“Six dangerous outcasts. One impossible heist.” Leigh Bardugo takes us back to the world of The Grisha in the action packed Six of Crows.

Welcome to Ketterdam, a port city run by gangs, thugs, pimps and thieves. Among the thugs of Ketterdam, seventeen year old Kaz Brekker just might be the toughest. Kaz is known as Dirtyhands because of the gloves he always wears and because there is no job too messy for Kaz to do, for the right price. When Kaz is offered a king’s ransom to break into the famously impregnable prison at the Fjerda Ice Court, there is no way he can refuse. The money will make Kaz the undisputed head of his gang the Dregs and allow Kaz to settle a very personal score. But there is far more at stake than just money. The future of Ketterdam and the world may rely on Kaz’s success.

In order for Kaz to pull off this impossible heist, he’ll need an impossible crew. Gathering just the right people may prove as difficult as the job itself. We follow Kaz through the underbelly of Ketterdam as he collects his crows along the way. A convict, a sharpshooter, a runaway, a spy, a witch and a thief make up the gang of six who will do the impossible, or die trying.

Six of Crows is heist story but simmering underneath is so much more. Each of the six thieves Bardugo introduces has their own personal history, their own reason for agreeing to the world’s toughest heist and their own special skill that makes us believe they just might pull it off. The reasons for agreeing to attempt the impossible are just as unique and compelling as each of the crows themselves. Even Kaz who appears to be motivated purely by greed, has a closely guarded reason for risking everyone’s life and it has very little to do with money. Everyone has a reason to steal, a secret to keep and something to lose if they fail.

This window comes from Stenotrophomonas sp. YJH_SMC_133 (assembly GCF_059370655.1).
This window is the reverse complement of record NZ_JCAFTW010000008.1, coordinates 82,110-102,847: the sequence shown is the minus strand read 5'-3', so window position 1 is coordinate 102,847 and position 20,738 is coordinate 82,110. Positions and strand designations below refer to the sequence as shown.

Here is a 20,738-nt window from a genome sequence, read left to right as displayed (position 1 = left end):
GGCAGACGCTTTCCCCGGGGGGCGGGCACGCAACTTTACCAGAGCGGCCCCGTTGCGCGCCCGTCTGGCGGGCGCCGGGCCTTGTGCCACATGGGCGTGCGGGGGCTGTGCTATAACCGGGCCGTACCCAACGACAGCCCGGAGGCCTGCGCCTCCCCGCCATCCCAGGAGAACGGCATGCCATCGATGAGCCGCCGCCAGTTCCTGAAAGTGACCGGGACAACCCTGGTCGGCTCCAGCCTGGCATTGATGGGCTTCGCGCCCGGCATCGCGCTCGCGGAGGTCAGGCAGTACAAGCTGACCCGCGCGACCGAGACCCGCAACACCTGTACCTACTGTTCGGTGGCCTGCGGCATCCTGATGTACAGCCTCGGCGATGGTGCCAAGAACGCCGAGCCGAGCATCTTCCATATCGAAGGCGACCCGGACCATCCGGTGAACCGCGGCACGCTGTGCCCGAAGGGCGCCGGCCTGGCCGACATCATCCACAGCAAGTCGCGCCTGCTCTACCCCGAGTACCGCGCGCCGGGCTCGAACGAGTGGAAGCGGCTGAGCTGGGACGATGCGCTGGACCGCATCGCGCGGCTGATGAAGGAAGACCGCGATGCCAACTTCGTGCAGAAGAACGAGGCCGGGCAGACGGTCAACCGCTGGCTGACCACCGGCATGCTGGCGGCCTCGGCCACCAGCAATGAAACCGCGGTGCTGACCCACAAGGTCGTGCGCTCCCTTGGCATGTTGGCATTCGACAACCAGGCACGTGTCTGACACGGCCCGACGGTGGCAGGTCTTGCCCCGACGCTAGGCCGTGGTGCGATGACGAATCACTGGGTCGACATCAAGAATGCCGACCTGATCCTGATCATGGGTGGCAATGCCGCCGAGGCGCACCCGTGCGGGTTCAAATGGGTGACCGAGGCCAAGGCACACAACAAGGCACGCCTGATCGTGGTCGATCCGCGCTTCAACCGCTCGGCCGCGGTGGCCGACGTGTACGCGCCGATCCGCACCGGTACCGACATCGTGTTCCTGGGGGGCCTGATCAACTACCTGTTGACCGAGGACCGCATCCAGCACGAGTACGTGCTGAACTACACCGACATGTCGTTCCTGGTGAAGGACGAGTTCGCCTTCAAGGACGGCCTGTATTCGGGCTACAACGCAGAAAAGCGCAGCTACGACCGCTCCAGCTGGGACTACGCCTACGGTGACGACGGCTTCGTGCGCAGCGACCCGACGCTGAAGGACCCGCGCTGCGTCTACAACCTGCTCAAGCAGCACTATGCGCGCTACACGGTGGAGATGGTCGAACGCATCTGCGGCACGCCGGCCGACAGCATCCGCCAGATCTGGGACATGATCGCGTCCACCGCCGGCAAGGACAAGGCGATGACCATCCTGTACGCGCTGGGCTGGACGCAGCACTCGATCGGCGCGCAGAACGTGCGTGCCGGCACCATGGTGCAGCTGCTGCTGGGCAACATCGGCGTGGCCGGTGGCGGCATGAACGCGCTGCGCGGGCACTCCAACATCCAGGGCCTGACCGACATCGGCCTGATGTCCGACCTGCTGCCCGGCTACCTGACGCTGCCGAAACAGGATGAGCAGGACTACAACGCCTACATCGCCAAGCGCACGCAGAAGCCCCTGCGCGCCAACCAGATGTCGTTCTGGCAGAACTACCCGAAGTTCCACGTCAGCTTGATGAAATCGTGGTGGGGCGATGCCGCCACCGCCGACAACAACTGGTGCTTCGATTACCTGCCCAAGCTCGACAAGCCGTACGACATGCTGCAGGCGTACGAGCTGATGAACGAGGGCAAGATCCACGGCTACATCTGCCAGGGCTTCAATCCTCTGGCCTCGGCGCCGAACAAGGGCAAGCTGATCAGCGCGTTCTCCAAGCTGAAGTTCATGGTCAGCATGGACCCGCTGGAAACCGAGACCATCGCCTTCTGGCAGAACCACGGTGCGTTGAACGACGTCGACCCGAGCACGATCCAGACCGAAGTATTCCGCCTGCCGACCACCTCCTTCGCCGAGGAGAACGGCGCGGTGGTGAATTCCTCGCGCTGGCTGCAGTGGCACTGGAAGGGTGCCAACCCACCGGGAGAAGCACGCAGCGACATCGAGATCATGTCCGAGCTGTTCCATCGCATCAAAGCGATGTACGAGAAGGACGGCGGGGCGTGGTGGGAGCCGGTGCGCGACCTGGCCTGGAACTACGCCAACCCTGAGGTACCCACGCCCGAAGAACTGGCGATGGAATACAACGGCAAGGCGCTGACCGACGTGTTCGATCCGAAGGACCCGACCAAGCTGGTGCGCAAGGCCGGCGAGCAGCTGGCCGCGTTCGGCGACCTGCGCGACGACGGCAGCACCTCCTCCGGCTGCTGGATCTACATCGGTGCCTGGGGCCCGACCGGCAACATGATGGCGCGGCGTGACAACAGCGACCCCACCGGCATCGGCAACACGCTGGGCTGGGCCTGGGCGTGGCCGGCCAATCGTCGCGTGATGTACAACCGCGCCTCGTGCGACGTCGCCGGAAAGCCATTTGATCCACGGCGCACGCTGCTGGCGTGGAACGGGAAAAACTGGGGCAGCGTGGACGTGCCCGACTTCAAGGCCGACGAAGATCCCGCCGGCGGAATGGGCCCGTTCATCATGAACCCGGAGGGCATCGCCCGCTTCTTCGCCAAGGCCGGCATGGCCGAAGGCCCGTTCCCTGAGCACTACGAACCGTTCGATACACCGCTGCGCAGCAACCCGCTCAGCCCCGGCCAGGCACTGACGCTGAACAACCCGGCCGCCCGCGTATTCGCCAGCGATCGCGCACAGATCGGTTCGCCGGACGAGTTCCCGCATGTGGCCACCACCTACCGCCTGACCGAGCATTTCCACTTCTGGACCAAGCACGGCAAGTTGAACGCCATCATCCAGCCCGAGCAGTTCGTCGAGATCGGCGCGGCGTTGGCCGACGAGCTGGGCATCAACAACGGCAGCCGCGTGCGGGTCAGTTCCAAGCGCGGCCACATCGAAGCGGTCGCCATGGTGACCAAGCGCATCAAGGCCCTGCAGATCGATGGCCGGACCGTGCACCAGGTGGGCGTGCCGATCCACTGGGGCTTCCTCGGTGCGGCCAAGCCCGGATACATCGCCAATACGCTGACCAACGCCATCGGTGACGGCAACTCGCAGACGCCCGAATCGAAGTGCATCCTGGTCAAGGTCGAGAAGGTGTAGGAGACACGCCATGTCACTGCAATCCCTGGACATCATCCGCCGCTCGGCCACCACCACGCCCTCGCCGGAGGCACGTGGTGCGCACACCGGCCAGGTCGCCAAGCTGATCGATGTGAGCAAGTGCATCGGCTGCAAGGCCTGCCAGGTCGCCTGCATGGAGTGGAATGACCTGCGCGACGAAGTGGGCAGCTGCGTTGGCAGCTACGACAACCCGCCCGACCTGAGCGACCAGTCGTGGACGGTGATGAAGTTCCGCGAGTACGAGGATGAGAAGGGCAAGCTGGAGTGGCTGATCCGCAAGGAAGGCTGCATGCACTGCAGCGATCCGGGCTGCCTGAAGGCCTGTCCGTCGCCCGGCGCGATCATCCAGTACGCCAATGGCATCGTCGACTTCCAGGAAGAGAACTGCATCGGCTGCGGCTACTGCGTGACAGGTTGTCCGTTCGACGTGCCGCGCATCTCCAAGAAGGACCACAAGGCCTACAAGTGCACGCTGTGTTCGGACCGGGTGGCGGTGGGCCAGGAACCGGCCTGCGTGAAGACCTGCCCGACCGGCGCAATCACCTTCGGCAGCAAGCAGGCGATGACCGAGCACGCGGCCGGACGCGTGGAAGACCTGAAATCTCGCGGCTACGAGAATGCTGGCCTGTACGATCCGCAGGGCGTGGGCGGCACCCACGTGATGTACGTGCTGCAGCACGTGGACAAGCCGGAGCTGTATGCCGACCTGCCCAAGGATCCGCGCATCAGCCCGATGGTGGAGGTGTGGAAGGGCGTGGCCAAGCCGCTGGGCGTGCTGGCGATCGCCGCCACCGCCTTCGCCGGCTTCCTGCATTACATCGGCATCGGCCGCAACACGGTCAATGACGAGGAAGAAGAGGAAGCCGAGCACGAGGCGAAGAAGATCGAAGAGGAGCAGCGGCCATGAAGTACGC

In Six of Crows, Bardugo does what she does best: she gives us action, richly drawn, complex characters and a plot with enough layers to constantly keep us guessing. Bardugo brings us back to the world of The Grisha, also known as the Grishaverse, a place of dark magic she first introduced us to in her Grisha Trilogy (Shadow and Bone, Siege and Storm, Rise and Ruin). Bardugo cleverly dovetail parts of Six of Crows with the Grisha Trilogy which makes me want to go back to see where characters and storylines may overlap. This is not Bardugo’s first return to the Grishaverse. She’s also written a prequel and three folk tales set in the world of The Grisha. But with Six of Crows we’re able to learn more about Ketterdam and its inhabitants.  It’s clear that these characters have more to say than could fit into a novella or stand-alone novel.

Six of Crows is the first in a series, so it’s no surprise that we’re left wanting more when the book ends. Just dipping a toe into the Grishaverse makes you want to completely immerse yourself and since we can’t find out what’s next for Kaz Brekker and his band of thieves until Empire of Crows comes out September 2016, we might as well explore more of the Grishaverse while we wait. Until then, I’ll meet you this time next year back in Ketterdam!

Ann-Eliza

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